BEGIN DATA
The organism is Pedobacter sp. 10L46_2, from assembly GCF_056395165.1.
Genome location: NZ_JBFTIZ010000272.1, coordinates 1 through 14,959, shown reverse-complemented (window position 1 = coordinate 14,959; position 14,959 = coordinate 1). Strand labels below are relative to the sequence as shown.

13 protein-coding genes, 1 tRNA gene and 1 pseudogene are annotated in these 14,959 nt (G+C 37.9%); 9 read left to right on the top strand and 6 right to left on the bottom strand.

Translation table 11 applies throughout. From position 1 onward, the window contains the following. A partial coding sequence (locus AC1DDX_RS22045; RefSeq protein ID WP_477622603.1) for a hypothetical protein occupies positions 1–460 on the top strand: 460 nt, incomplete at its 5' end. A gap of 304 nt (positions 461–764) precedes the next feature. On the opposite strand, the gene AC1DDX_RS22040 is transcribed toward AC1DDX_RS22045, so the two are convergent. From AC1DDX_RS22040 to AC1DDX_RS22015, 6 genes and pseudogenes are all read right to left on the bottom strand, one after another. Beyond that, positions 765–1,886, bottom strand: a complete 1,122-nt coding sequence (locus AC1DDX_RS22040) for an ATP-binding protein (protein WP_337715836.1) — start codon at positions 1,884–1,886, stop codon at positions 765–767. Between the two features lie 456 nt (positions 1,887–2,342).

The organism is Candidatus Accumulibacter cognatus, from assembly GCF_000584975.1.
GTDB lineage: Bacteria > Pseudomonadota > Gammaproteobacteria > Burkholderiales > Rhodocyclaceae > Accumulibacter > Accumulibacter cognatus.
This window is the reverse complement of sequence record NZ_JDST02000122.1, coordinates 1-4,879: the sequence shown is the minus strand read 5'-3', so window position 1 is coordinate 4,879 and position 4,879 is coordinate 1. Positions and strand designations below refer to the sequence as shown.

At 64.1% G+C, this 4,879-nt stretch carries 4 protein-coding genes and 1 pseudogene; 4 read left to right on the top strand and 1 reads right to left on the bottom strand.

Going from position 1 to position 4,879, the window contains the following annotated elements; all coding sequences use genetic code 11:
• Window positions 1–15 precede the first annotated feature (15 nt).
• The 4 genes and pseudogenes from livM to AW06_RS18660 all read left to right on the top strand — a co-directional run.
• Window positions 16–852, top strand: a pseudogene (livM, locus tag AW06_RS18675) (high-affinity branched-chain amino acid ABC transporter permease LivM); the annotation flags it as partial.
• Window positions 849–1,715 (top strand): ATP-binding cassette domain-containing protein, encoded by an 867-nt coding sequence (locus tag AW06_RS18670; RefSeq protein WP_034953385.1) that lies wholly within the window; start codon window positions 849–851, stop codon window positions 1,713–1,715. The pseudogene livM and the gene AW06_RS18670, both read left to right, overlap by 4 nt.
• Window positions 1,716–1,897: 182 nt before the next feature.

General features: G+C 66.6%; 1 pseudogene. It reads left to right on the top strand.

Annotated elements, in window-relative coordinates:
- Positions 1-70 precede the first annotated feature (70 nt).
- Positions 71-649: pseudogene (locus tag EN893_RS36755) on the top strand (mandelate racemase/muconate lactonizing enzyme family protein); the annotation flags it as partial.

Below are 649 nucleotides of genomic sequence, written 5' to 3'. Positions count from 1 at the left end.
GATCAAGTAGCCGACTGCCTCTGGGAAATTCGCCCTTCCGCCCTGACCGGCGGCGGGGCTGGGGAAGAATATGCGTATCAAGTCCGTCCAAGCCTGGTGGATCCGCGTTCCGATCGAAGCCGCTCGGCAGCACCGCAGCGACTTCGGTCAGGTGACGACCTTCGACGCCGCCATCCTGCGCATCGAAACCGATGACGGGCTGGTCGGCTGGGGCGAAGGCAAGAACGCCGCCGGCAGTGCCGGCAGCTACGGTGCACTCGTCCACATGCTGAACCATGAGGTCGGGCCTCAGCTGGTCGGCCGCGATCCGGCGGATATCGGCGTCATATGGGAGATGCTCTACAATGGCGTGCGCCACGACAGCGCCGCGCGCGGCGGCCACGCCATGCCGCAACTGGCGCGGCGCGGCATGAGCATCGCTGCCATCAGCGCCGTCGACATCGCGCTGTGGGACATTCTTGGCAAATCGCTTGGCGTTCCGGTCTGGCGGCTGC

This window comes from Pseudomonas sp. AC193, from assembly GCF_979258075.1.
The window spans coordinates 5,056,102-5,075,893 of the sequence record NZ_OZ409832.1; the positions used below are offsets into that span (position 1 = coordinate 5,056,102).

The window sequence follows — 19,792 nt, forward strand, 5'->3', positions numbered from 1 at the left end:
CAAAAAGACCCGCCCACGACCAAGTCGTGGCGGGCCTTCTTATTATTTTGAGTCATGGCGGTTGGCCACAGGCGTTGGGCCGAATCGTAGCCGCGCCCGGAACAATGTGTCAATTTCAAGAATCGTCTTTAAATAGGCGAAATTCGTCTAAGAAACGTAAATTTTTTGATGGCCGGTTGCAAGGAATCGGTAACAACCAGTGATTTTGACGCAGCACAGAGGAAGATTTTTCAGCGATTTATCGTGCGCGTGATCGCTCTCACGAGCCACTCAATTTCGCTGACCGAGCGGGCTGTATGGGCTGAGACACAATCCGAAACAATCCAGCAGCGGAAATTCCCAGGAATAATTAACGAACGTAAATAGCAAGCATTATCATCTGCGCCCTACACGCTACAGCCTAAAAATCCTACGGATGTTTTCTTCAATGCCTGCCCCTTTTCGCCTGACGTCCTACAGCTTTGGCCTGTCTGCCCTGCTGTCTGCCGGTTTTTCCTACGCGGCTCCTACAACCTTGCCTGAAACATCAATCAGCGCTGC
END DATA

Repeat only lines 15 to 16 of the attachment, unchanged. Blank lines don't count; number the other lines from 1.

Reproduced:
General features: G+C 66.6%; 1 pseudogene. It reads left to right on the top strand.

Annotated elements, in window-relative coordinates: